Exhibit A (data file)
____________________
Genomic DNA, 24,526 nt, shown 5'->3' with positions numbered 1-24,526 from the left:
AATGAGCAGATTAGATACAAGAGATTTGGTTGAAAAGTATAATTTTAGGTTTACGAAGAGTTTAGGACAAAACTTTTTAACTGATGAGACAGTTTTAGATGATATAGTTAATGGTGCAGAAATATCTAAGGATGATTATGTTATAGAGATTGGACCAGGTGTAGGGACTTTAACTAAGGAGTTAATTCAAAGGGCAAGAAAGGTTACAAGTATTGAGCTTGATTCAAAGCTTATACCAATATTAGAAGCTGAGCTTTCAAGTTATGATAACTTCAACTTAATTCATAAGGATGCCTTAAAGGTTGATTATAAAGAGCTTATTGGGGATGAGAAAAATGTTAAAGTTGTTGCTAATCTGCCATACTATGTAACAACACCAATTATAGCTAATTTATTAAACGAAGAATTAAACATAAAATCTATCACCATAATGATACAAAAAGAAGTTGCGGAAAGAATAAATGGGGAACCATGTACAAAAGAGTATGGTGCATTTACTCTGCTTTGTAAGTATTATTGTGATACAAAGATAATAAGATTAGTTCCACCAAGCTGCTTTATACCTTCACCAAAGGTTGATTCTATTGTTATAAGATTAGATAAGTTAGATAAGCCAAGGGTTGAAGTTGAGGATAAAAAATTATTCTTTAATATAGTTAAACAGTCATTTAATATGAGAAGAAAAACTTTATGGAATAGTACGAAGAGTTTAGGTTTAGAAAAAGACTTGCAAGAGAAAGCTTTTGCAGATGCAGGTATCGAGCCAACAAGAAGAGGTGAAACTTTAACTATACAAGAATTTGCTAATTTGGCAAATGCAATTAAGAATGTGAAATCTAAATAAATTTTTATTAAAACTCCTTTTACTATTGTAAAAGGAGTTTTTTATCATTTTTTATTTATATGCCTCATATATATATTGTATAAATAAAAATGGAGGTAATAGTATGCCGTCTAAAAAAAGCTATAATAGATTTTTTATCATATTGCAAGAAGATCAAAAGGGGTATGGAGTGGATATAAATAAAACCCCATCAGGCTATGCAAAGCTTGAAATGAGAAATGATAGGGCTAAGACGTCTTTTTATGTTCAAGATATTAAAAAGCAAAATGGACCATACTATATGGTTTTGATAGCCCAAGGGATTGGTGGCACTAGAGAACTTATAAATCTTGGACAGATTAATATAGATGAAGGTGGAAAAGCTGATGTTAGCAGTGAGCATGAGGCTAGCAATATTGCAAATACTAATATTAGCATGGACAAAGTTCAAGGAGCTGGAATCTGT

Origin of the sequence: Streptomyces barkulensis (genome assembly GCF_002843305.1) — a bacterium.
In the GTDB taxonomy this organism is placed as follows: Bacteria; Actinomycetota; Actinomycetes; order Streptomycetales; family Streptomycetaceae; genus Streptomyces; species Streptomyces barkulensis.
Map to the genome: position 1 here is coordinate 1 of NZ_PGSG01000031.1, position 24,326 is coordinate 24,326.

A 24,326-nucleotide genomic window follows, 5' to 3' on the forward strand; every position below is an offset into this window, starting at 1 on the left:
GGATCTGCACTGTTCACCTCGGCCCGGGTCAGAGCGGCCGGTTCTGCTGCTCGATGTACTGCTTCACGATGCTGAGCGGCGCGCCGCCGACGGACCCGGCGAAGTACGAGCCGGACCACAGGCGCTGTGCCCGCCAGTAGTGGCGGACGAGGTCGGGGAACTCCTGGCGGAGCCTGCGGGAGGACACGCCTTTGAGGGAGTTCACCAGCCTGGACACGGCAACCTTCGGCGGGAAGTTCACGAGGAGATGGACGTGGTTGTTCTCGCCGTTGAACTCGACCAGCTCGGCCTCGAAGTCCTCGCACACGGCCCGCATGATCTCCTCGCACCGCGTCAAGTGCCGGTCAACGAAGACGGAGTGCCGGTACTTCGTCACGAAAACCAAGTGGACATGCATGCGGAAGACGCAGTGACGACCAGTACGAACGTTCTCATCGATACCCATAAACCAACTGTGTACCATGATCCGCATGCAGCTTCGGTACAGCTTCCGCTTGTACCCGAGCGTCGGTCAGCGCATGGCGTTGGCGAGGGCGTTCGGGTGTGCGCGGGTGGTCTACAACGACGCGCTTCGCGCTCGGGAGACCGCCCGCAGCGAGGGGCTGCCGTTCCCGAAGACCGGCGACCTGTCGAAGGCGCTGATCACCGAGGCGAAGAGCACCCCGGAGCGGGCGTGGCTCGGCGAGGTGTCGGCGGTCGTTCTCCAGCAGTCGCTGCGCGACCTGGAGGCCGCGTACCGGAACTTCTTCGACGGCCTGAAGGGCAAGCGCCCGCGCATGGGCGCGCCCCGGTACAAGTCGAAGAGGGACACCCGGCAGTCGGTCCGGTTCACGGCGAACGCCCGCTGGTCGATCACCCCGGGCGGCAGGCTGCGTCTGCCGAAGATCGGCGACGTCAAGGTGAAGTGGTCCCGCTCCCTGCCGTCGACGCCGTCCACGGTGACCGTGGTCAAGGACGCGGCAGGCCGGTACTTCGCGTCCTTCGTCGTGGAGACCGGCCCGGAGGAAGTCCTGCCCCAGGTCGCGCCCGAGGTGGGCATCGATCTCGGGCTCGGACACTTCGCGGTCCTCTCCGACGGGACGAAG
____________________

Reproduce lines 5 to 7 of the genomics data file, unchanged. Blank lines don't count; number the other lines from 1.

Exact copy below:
Map to the genome: position 1 here is coordinate 1 of NZ_PGSG01000031.1, position 24,326 is coordinate 24,326.

A 24,326-nucleotide genomic window follows, 5' to 3' on the forward strand; every position below is an offset into this window, starting at 1 on the left:
GGATCTGCACTGTTCACCTCGGCCCGGGTCAGAGCGGCCGGTTCTGCTGCTCGATGTACTGCTTCACGATGCTGAGCGGCGCGCCGCCGACGGACCCGGCGAAGTACGAGCCGGACCACAGGCGCTGTGCCCGCCAGTAGTGGCGGACGAGGTCGGGGAACTCCTGGCGGAGCCTGCGGGAGGACACGCCTTTGAGGGAGTTCACCAGCCTGGACACGGCAACCTTCGGCGGGAAGTTCACGAGGAGATGGACGTGGTTGTTCTCGCCGTTGAACTCGACCAGCTCGGCCTCGAAGTCCTCGCACACGGCCCGCATGATCTCCTCGCACCGCGTCAAGTGCCGGTCAACGAAGACGGAGTGCCGGTACTTCGTCACGAAAACCAAGTGGACATGCATGCGGAAGACGCAGTGACGACCAGTACGAACGTTCTCATCGATACCCATAAACCAACTGTGTACCATGATCCGCATGCAGCTTCGGTACAGCTTCCGCTTGTACCCGAGCGTCGGTCAGCGCATGGCGTTGGCGAGGGCGTTCGGGTGTGCGCGGGTGGTCTACAACGACGCGCTTCGCGCTCGGGAGACCGCCCGCAGCGAGGGGCTGCCGTTCCCGAAGACCGGCGACCTGTCGAAGGCGCTGATCACCGAGGCGAAGAGCACCCCGGAGCGGGCGTGGCTCGGCGAGGTGTCGGCGGTCGTTCTCCAGCAGTCGCTGCGCGACCTGGAGGCCGCGTACCGGAACTTCTTCGACGGCCTGAAGGGCAAGCGCCCGCGCATGGGCGCGCCCCGGTACAAGTCGAAGAGGGACACCCGGCAGTCGGTCCGGTTCACGGCGAACGCCCGCTGGTCGATCACCCCGGGCGGCAGGCTGCGTCTGCCGAAGATCGGCGACGTCAAGGTGAAGTGGTCCCGCTCCCTGCCGTCGACGCCGTCCACGGTGACCGTGGTCAAGGACGCGGCAGGCCGGTACTTCGCGTCCTTCGTCGTGGAGACCGGCCCGGAGGAAGTCCTGCCCCAGGTCGCGCCCGAGGTGGGCATCGATCTCGGGCTCGGACACTTCGCGGTCCTCTCCGACGGGACGAAG